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There can be no other occupation like gardening in which, if you were to creep up behind someone at their work, you would find them smiling. ~Mirabel Osler

The greatest gift of the garden is the restoration of the five senses. ~Hanna Rion

You can bury a lot of troubles digging in the dirt. ~Author Unknown

I have never had so many good ideas day after day as when I worked in the garden. ~John Erskine

Let no one think that real gardening is a bucolic and meditative occupation. It is an insatiable passion, like everything else to which a man gives his heart. ~Karel Čapek, The Gardener’s Year, translated by M. and R. Weatherall, 1931

Gardening is a kind of disease. It infects you, you cannot escape it. When you go visiting, your eyes rove about the garden; you interrupt the serious cocktail drinking because of an irresistible impulse to get up and pull a weed. ~Lewis Gannit

There is no gardening without humility. Nature is constantly sending even its oldest scholars to the bottom of the class for some egregious blunder. ~Alfred Austin

We can complain because rose bushes have thorns, or rejoice because thorn bushes have roses.– Abraham Lincoln

To dig one’s own spade into one’s own earth! Has life anything better to offer than this?– Beverley Nichols

The man who has planted a garden feels that he has done something for the good of the world. — Vita Sackville-West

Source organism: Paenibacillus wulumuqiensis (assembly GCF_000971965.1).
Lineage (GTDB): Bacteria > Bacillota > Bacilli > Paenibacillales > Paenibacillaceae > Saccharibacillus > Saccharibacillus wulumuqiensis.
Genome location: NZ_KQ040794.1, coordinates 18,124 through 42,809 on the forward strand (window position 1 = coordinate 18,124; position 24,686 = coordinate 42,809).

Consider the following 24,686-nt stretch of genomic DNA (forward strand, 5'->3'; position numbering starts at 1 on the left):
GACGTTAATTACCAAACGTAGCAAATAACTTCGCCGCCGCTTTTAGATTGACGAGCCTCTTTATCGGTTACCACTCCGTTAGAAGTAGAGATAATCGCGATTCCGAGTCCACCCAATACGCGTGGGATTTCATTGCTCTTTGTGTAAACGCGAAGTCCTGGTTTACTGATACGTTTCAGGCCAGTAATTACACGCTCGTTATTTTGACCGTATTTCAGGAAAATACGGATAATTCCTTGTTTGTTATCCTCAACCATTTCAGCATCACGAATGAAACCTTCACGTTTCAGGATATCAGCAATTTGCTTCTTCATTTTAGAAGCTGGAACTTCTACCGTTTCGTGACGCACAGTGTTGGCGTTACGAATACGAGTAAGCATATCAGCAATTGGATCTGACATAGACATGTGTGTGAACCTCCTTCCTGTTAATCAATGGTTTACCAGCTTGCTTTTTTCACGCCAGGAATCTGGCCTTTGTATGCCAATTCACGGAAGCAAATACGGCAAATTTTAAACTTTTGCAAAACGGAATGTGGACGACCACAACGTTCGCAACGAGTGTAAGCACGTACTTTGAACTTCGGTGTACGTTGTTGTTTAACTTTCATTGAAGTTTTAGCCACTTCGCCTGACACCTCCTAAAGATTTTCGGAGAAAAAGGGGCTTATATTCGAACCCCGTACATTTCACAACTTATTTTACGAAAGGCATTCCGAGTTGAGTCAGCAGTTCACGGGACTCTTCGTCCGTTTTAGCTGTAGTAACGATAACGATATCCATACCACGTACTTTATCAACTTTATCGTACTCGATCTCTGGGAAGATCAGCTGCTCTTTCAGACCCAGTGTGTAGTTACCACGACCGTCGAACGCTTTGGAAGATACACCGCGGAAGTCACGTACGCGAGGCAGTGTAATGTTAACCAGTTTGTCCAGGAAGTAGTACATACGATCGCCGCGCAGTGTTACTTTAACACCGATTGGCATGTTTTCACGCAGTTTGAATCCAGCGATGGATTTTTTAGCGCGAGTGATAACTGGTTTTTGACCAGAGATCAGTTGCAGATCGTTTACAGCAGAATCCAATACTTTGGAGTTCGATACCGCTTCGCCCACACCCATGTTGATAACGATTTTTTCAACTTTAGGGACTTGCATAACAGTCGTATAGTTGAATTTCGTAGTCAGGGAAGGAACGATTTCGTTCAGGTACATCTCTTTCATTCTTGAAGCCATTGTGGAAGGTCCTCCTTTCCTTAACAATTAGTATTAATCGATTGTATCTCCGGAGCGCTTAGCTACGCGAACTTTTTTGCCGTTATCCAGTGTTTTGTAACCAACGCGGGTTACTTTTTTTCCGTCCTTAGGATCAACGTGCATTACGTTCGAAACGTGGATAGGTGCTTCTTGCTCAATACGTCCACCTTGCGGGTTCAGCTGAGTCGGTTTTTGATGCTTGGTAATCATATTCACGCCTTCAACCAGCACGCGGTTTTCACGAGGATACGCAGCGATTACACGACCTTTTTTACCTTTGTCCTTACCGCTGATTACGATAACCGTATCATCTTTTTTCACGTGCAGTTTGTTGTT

When the world wearies and society fails to satisfy, There is always the garden– Minnie Aumonier

Gardening is the purest of human pleasures.– Francis Bacon

To forget how to dig the earth and to tend the soil is to forget ourselves. – Ghandi

All my hurts my garden spade can heal.”– Ralph Waldo Emerson

If you tickle the earth with a hoe she laughs with a harvest” – Douglas Jerrold

“Gardeners, I think, dream bigger dreams than Emperor’s.”– Mary Cantwell

Almost any garden, if you see it at just the right moment, can be confused with paradise. -Henry Mitchell

Where flowers bloom so does hope. -Lady Bird Johnson

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We have noticed that the favourite past on this blog by far is entitled Naked Gardeners. In the naive hope that people are interested in this subject as a form of personal freedom and liberation, we have scoured the internet to provide you with more information.

May 3 2008 sees the fourth annual ‘World Naked Gardening Day’. The website for the event explains the phenomena:

“Why garden naked? First of all, it’s fun! Second only to swimming, gardening is at the top of the list of family-friendly activities people are most ready to consider doing nude. Moreover, our culture needs to move toward a healthy sense of both body acceptance and our relation to the natural environment. Gardening naked is not only a simple joy, it reminds us–even if only for those few sunkissed minutes–that we can be honest with who we are as humans and as part of this planet.”